My Theatre

08 July 2016

Toronto Fringe ’16: Part XXI

By // Theatre (Toronto)

michela_michael

Far Away

Be sure to check out our Full List of Fringe Reviews

Far Away (B+)
At a certain point you stop expecting to understand Caryl Churchill and just let Caryl Churchill happen to you. Did I have any clue what was going on in Far Away, who the people were, how they knew each other, why some were moving strangely and some standing still, what it all meant and what the playwright was trying to say? Absolutely not; no clue (some guesses, sure, but certainly no answers). But I understood how they felt- about themselves, about each other, about existing in the world as it is in this vague dystopian future. Michela Cannon and Michael Ayres give incredibly compelling performances that had me easily invested in what was happening to them, even if I never quite knew what that was.

Damn Tank (B+)
A thoughtful script by Maaor Ziv & Taylor Hammond (one of countless dystopian future texts at this year’s Fringe) follows an unexpected pair of female outlaws on a mission to help those dying of “The Sickness” by illegally euthanizing them (then stealing their stuff, but that’s less helpful). Elley-Ray Hennessy and Zenna Davis-Jones make a great pair, the latter in particular delivering one of the great understated performances at the festival. Russell Wiler as their recruited partner in crime is far less interesting, almost to the point where it appears intentional. A terribly silly section in the middle involving a man named José feels tonally out of place but only because the rest of the piece, though funny and strange, is not silly at all.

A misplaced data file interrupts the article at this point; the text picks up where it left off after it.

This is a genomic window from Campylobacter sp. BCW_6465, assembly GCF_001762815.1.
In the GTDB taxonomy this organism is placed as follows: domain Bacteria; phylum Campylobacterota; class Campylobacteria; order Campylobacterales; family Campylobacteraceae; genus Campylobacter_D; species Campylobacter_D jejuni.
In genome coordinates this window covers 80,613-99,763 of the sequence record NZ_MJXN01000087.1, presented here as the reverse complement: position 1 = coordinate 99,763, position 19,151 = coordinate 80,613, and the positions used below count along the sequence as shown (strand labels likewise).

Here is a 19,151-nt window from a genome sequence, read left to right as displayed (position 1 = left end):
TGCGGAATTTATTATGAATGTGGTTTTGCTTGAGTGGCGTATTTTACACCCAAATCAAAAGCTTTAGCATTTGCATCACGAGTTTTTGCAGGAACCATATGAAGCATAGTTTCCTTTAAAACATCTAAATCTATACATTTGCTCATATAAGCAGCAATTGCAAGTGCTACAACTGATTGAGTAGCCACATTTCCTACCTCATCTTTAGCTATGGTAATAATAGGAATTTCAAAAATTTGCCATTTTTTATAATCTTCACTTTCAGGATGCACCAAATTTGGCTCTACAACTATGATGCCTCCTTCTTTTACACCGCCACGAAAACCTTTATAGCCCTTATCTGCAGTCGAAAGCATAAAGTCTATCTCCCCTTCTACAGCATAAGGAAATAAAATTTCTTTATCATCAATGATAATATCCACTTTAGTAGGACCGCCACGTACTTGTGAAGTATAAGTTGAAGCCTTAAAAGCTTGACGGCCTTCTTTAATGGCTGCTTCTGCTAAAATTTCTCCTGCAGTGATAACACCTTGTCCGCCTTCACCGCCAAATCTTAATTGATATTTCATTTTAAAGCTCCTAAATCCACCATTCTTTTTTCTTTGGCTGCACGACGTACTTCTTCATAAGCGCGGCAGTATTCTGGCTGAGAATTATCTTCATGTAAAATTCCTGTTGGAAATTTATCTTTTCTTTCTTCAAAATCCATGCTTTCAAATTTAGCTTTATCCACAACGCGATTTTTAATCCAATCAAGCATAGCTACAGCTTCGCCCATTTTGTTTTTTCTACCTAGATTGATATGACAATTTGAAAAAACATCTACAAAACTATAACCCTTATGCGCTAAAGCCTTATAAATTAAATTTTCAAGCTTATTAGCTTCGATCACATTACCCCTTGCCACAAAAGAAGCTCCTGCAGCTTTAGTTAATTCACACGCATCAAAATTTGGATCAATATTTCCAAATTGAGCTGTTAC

Birthday Cake (B)
Playwright/performer Sarah Marchand’s absurdist solo show is not like other solo shows, most of which follow a pretty standard formula and tone. At its best, Birthday Cake is so much more than that. It’s strange, upsetting, funny and brave, tackling massive themes but leaving it up to the audience to find the messages that matter to them in the guise of a wacky burlesque routine. At the close of that stunning, uncomfortable sequence, Birthday Cake takes a sojourn towards the standard solo format. It’s still a strong story being told well- confessional, moving, relatable- but it’s less special. This is followed by a puppet show and a musical number which are impressive (Marchand’s voice is killer) but seem a bit like throw-together ideas to stretch the runtime. In the end, Birthday Cake feels a bit like a resume show. It’s an impressive set of special skills on display- singing, dancing, puppetry, clown, Shakespeare- but Birthday Cake only really makes sense when its hyper-focused on making us understand Marchand’s story not just appreciate her talent.

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